This court has not had the opportunity to determine the extent of the Governor's authority to delegate additional duties to the Lieutenant Governor under Article V, § 7 of the North Dakota Constitution. The state government is composed of three separate but equal branches. While the separation-of-powers doctrine operates to confine the authority of the Legislature to impose duties upon the Lieutenant Governor, here Article V, § 7 of the North Dakota Constitution grants to the Governor the authority to delegate duties and the general terms by which the authority is granted to the Governor attests to the broad reach of the authority granted. The duties which the Governor may delegate to the Lieutenant Governor may well be such as to convert the position to a full-time one.

*533 Apart from those duties explicitly reserved to the Governor under the Constitution, the Governor has the authority to delegate duties to the Lieutenant Governor. As the United States Supreme Court stated in McElrath v. United States, 102 U.S. 426, 436, 26 L. Ed. 189, 191 (1880):

"... as to the vast multiplicity of matters involved in the administration of the executive business of the Government, it is physically impossible for the President to give them his personal supervision. Of necessity, he must, as to such matters, discharge his duty through the instrumentality or by the agency of others."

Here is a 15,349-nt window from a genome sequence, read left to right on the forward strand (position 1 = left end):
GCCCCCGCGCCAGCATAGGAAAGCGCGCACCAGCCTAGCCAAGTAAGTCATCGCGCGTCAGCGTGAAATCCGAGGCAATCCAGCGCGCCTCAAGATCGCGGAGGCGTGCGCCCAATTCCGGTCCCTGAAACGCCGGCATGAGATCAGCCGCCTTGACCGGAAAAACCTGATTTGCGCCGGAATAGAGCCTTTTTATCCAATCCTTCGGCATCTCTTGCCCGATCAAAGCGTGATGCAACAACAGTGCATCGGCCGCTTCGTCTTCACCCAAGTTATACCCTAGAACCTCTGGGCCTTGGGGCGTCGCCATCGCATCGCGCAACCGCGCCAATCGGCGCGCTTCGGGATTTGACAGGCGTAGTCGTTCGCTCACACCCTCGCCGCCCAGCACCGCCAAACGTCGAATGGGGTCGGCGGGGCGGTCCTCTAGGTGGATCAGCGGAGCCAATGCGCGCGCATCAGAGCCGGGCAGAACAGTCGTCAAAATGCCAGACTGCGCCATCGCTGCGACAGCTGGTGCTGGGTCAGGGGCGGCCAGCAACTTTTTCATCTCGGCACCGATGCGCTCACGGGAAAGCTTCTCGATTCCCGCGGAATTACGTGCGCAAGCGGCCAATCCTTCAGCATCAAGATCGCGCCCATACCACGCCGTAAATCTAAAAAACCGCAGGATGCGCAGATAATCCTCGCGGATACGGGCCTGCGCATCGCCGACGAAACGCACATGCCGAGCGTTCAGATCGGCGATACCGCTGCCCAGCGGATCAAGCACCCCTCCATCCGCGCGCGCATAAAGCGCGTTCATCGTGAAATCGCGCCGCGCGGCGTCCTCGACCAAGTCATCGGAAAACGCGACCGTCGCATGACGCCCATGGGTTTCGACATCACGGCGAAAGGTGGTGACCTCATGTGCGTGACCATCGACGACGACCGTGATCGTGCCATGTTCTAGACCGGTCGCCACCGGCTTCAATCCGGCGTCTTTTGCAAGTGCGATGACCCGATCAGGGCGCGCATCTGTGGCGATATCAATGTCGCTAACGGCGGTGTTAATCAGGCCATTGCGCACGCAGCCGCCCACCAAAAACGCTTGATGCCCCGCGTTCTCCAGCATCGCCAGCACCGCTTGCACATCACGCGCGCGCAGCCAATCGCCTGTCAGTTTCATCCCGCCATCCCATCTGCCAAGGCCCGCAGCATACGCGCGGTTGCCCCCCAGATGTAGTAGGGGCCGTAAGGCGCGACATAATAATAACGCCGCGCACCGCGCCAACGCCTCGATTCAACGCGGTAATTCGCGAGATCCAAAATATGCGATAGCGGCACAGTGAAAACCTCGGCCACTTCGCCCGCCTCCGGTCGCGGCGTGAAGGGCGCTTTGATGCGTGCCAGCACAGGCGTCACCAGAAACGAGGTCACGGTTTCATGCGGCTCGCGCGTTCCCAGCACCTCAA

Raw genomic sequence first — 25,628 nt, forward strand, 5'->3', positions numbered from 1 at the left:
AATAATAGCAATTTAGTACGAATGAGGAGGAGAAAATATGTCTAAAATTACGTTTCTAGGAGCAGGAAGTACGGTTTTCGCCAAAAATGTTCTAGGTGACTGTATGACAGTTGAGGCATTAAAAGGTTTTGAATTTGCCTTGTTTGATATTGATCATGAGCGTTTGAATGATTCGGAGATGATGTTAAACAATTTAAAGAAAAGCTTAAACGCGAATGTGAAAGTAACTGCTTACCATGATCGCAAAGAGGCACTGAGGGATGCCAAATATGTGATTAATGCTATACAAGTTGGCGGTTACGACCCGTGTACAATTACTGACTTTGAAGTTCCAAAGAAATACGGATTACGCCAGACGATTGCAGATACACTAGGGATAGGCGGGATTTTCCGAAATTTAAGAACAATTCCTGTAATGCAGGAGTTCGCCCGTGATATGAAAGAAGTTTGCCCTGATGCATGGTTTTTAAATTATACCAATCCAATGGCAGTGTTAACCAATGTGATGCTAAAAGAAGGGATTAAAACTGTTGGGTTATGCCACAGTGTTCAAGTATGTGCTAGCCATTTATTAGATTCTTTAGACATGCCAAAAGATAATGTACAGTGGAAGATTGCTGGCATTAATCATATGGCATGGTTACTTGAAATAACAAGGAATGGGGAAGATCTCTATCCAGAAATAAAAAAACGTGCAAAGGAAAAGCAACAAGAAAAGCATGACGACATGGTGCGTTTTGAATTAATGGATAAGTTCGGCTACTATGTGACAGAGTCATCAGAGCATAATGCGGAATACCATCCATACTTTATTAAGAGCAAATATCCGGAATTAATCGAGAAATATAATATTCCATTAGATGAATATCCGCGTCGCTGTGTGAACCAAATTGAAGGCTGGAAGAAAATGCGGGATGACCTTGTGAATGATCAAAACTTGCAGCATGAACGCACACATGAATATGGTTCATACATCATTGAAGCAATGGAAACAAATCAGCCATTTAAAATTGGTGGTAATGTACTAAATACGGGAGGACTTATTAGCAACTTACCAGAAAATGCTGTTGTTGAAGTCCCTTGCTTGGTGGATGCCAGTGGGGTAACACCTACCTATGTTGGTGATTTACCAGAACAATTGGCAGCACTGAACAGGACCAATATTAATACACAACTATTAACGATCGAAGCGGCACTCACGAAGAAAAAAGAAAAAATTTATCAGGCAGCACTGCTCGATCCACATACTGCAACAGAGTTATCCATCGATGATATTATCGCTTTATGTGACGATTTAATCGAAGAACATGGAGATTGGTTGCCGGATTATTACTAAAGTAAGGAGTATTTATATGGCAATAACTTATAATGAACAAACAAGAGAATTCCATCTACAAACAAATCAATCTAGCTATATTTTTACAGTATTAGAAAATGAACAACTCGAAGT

Because the duties which the Governor delegated to the Lieutenant Governor were not duties expressly reserved to the Governor, the Governor did not violate the provisions of Article V, § 7 when he delegated additional duties to the Lieutenant Governor.

II

The next question concerns the effect of the payment of the funds provided for in House Bill No. 1648 to the Lieutenant Governor. Section 54-08-03, N.D.C.C., provides:

"54-08-03. Salary of lieutenant governor. The lieutenant governor shall receive an annual salary of eight thousand dollars for all services performed by him." [Emphasis added.]

House Bill No. 1648 is a general statute designed to defray "expenses" incurred by the Lieutenant Governor as a result of the additional duties assigned by the Governor. House Bill No. 1648 states [with heading of the bill and signatures omitted]: